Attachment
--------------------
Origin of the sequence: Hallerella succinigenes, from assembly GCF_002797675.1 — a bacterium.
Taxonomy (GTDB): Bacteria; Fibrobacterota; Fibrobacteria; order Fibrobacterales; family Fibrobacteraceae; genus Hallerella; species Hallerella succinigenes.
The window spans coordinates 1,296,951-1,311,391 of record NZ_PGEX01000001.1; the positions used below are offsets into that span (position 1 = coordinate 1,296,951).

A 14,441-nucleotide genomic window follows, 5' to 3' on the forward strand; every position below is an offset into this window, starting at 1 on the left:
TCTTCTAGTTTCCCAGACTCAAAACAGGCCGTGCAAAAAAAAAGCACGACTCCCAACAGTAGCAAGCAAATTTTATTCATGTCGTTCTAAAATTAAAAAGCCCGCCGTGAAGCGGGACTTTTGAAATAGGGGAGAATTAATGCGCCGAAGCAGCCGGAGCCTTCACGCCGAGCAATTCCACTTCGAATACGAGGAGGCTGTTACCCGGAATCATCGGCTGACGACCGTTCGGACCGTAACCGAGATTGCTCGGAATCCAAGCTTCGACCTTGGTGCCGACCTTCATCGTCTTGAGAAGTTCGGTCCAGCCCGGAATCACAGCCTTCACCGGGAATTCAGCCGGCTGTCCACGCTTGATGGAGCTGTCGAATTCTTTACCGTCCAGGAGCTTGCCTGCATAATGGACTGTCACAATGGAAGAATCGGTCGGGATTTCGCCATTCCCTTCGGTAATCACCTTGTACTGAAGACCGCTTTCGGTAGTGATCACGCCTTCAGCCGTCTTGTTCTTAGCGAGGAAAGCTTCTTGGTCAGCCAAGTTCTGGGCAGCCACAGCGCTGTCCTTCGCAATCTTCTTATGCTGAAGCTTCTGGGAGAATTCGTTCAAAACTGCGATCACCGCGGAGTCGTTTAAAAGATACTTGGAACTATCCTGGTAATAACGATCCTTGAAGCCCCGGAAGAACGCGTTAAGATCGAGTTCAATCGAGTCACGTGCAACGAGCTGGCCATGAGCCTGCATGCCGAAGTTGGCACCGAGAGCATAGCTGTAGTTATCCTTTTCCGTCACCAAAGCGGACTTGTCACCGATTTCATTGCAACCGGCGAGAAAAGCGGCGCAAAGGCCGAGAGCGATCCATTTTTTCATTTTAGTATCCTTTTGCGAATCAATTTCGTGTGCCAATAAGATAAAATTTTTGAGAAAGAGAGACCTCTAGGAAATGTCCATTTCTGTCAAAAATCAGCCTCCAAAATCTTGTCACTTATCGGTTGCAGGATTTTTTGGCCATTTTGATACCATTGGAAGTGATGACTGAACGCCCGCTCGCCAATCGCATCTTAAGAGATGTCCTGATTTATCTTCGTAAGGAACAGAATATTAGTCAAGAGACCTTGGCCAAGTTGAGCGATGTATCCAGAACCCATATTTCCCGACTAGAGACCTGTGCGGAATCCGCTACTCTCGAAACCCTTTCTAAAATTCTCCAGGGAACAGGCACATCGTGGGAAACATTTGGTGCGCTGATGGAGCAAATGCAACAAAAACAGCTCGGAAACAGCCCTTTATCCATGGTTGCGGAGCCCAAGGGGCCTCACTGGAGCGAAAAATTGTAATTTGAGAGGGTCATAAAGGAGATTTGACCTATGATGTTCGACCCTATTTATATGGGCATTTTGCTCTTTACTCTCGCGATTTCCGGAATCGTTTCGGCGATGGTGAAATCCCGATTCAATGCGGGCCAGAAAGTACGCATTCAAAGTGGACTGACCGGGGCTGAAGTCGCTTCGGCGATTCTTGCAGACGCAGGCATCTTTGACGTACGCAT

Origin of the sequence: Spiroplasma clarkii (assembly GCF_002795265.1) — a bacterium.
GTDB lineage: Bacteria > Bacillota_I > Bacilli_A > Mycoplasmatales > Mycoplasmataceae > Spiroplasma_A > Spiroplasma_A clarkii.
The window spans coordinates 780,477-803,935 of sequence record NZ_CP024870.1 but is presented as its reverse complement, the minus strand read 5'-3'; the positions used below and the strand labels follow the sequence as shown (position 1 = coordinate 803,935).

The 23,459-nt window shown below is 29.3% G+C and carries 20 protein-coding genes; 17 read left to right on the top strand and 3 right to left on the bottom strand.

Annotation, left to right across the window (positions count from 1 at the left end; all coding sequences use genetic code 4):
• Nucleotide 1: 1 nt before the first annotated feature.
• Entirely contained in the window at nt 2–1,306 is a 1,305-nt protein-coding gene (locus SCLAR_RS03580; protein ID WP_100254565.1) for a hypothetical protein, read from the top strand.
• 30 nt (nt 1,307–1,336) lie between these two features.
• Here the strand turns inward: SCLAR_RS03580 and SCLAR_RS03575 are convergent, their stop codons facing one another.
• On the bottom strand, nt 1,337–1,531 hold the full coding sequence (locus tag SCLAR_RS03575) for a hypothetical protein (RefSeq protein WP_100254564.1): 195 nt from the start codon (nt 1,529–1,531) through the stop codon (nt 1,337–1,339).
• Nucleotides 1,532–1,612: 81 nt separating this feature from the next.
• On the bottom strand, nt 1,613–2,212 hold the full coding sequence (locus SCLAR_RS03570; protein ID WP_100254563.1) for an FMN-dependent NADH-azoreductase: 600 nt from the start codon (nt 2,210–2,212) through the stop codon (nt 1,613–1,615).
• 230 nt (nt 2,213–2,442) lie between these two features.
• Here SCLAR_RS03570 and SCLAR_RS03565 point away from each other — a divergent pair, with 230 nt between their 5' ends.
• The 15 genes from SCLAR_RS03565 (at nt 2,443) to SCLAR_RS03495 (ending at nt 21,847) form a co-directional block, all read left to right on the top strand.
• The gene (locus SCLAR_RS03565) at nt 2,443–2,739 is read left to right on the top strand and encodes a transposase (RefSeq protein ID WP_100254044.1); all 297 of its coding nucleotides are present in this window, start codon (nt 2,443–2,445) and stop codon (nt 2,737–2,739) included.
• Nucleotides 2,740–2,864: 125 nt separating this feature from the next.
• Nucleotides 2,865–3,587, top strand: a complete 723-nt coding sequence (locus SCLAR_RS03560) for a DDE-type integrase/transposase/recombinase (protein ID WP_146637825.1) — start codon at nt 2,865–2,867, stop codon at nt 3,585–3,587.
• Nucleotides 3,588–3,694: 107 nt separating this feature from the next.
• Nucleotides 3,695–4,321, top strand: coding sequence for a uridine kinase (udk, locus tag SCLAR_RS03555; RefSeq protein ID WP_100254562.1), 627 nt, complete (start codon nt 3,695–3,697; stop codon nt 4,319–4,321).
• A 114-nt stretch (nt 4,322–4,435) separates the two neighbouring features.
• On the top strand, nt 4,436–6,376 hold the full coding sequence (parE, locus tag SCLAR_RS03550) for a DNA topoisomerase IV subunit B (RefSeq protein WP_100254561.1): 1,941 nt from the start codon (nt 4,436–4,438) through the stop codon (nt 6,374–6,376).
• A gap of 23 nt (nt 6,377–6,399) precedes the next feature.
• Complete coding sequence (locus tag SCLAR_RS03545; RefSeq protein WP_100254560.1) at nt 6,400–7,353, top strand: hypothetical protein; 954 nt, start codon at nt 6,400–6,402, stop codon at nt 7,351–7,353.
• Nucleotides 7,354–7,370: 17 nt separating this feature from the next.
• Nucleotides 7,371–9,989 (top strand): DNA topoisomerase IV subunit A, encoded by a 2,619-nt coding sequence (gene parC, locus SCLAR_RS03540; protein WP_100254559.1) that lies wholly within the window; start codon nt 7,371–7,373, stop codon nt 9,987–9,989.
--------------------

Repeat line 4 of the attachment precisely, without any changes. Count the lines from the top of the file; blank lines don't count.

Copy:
A 14,441-nucleotide genomic window follows, 5' to 3' on the forward strand; every position below is an offset into this window, starting at 1 on the left: